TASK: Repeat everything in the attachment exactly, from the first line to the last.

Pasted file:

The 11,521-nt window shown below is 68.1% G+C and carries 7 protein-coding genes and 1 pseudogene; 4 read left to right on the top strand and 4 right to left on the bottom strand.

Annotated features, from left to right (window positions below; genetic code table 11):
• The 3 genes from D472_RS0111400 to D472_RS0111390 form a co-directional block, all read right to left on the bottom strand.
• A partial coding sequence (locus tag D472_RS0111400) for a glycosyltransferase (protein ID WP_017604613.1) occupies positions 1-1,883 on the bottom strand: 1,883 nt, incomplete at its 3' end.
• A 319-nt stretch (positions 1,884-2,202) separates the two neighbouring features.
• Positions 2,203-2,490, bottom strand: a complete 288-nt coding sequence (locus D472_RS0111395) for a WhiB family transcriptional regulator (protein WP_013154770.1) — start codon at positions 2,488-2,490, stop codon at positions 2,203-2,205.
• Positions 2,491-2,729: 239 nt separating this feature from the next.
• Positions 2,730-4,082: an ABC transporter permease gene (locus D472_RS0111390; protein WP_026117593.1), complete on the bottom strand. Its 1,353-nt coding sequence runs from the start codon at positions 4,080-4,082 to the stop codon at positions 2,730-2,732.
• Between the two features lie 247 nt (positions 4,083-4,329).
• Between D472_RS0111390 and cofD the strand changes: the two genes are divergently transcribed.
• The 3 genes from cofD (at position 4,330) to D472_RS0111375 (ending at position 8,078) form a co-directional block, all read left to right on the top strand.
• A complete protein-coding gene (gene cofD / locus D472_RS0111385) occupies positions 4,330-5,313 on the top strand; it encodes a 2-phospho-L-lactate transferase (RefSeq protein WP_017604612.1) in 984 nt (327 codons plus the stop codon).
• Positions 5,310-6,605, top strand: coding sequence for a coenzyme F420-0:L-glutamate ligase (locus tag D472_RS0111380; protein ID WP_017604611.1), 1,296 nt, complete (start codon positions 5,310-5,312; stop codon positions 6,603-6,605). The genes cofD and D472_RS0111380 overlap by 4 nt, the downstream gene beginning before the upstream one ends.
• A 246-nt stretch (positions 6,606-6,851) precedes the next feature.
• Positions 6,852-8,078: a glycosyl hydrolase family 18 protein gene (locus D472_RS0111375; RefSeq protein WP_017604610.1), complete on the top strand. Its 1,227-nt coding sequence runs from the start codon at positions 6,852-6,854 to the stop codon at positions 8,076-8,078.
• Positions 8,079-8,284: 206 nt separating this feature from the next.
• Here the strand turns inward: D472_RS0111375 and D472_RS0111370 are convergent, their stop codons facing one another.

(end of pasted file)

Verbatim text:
The 11,521-nt window shown below is 68.1% G+C and carries 7 protein-coding genes and 1 pseudogene; 4 read left to right on the top strand and 4 right to left on the bottom strand.

Annotated features, from left to right (window positions below; genetic code table 11):
• The 3 genes from D472_RS0111400 to D472_RS0111390 form a co-directional block, all read right to left on the bottom strand.
• A partial coding sequence (locus tag D472_RS0111400) for a glycosyltransferase (protein ID WP_017604613.1) occupies positions 1-1,883 on the bottom strand: 1,883 nt, incomplete at its 3' end.
• A 319-nt stretch (positions 1,884-2,202) separates the two neighbouring features.
• Positions 2,203-2,490, bottom strand: a complete 288-nt coding sequence (locus D472_RS0111395) for a WhiB family transcriptional regulator (protein WP_013154770.1) — start codon at positions 2,488-2,490, stop codon at positions 2,203-2,205.
• Positions 2,491-2,729: 239 nt separating this feature from the next.
• Positions 2,730-4,082: an ABC transporter permease gene (locus D472_RS0111390; protein WP_026117593.1), complete on the bottom strand. Its 1,353-nt coding sequence runs from the start codon at positions 4,080-4,082 to the stop codon at positions 2,730-2,732.
• Between the two features lie 247 nt (positions 4,083-4,329).
• Between D472_RS0111390 and cofD the strand changes: the two genes are divergently transcribed.
• The 3 genes from cofD (at position 4,330) to D472_RS0111375 (ending at position 8,078) form a co-directional block, all read left to right on the top strand.
• A complete protein-coding gene (gene cofD / locus D472_RS0111385) occupies positions 4,330-5,313 on the top strand; it encodes a 2-phospho-L-lactate transferase (RefSeq protein WP_017604612.1) in 984 nt (327 codons plus the stop codon).
• Positions 5,310-6,605, top strand: coding sequence for a coenzyme F420-0:L-glutamate ligase (locus tag D472_RS0111380; protein ID WP_017604611.1), 1,296 nt, complete (start codon positions 5,310-5,312; stop codon positions 6,603-6,605). The genes cofD and D472_RS0111380 overlap by 4 nt, the downstream gene beginning before the upstream one ends.
• A 246-nt stretch (positions 6,606-6,851) precedes the next feature.
• Positions 6,852-8,078: a glycosyl hydrolase family 18 protein gene (locus D472_RS0111375; RefSeq protein WP_017604610.1), complete on the top strand. Its 1,227-nt coding sequence runs from the start codon at positions 6,852-6,854 to the stop codon at positions 8,076-8,078.
• Positions 8,079-8,284: 206 nt separating this feature from the next.
• Here the strand turns inward: D472_RS0111375 and D472_RS0111370 are convergent, their stop codons facing one another.